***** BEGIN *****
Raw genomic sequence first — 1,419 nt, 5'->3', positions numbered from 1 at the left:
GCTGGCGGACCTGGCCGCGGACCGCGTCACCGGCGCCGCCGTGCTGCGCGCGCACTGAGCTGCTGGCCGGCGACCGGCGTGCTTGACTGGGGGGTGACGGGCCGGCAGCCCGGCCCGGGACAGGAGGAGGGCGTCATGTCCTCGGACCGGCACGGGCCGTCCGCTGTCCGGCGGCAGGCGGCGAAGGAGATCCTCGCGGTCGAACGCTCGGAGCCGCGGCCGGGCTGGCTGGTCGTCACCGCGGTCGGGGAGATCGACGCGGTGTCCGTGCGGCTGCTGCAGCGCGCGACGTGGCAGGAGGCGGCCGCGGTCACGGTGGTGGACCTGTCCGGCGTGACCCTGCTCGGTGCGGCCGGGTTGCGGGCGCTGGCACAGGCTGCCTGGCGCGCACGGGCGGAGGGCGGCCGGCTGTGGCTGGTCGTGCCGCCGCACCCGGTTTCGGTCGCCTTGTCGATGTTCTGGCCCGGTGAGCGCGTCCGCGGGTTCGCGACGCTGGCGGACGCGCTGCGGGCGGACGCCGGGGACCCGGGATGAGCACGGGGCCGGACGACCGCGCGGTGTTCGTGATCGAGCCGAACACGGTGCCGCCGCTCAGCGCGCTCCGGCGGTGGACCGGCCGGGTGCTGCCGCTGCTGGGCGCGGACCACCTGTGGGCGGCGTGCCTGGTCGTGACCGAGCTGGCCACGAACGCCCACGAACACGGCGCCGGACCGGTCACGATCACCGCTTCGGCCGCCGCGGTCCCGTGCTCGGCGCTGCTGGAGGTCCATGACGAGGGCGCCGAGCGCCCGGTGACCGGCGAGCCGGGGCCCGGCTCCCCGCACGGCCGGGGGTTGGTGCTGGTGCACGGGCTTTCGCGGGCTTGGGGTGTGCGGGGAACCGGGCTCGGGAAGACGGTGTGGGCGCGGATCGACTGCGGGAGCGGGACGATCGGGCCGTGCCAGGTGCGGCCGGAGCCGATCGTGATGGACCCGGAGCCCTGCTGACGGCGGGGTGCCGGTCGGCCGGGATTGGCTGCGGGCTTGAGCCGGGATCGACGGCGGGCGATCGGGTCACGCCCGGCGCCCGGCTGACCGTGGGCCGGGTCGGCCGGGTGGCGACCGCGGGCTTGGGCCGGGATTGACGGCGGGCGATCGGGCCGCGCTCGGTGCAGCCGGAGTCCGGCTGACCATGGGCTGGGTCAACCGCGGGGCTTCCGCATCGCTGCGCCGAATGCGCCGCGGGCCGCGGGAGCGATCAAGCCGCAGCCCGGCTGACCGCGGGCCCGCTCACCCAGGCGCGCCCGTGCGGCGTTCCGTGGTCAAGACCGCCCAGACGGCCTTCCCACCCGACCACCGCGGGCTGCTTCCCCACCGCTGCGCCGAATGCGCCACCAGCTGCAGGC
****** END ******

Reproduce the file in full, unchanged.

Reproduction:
Raw genomic sequence first — 1,419 nt, 5'->3', positions numbered from 1 at the left:
GCTGGCGGACCTGGCCGCGGACCGCGTCACCGGCGCCGCCGTGCTGCGCGCGCACTGAGCTGCTGGCCGGCGACCGGCGTGCTTGACTGGGGGGTGACGGGCCGGCAGCCCGGCCCGGGACAGGAGGAGGGCGTCATGTCCTCGGACCGGCACGGGCCGTCCGCTGTCCGGCGGCAGGCGGCGAAGGAGATCCTCGCGGTCGAACGCTCGGAGCCGCGGCCGGGCTGGCTGGTCGTCACCGCGGTCGGGGAGATCGACGCGGTGTCCGTGCGGCTGCTGCAGCGCGCGACGTGGCAGGAGGCGGCCGCGGTCACGGTGGTGGACCTGTCCGGCGTGACCCTGCTCGGTGCGGCCGGGTTGCGGGCGCTGGCACAGGCTGCCTGGCGCGCACGGGCGGAGGGCGGCCGGCTGTGGCTGGTCGTGCCGCCGCACCCGGTTTCGGTCGCCTTGTCGATGTTCTGGCCCGGTGAGCGCGTCCGCGGGTTCGCGACGCTGGCGGACGCGCTGCGGGCGGACGCCGGGGACCCGGGATGAGCACGGGGCCGGACGACCGCGCGGTGTTCGTGATCGAGCCGAACACGGTGCCGCCGCTCAGCGCGCTCCGGCGGTGGACCGGCCGGGTGCTGCCGCTGCTGGGCGCGGACCACCTGTGGGCGGCGTGCCTGGTCGTGACCGAGCTGGCCACGAACGCCCACGAACACGGCGCCGGACCGGTCACGATCACCGCTTCGGCCGCCGCGGTCCCGTGCTCGGCGCTGCTGGAGGTCCATGACGAGGGCGCCGAGCGCCCGGTGACCGGCGAGCCGGGGCCCGGCTCCCCGCACGGCCGGGGGTTGGTGCTGGTGCACGGGCTTTCGCGGGCTTGGGGTGTGCGGGGAACCGGGCTCGGGAAGACGGTGTGGGCGCGGATCGACTGCGGGAGCGGGACGATCGGGCCGTGCCAGGTGCGGCCGGAGCCGATCGTGATGGACCCGGAGCCCTGCTGACGGCGGGGTGCCGGTCGGCCGGGATTGGCTGCGGGCTTGAGCCGGGATCGACGGCGGGCGATCGGGTCACGCCCGGCGCCCGGCTGACCGTGGGCCGGGTCGGCCGGGTGGCGACCGCGGGCTTGGGCCGGGATTGACGGCGGGCGATCGGGCCGCGCTCGGTGCAGCCGGAGTCCGGCTGACCATGGGCTGGGTCAACCGCGGGGCTTCCGCATCGCTGCGCCGAATGCGCCGCGGGCCGCGGGAGCGATCAAGCCGCAGCCCGGCTGACCGCGGGCCCGCTCACCCAGGCGCGCCCGTGCGGCGTTCCGTGGTCAAGACCGCCCAGACGGCCTTCCCACCCGACCACCGCGGGCTGCTTCCCCACCGCTGCGCCGAATGCGCCACCAGCTGCAGGC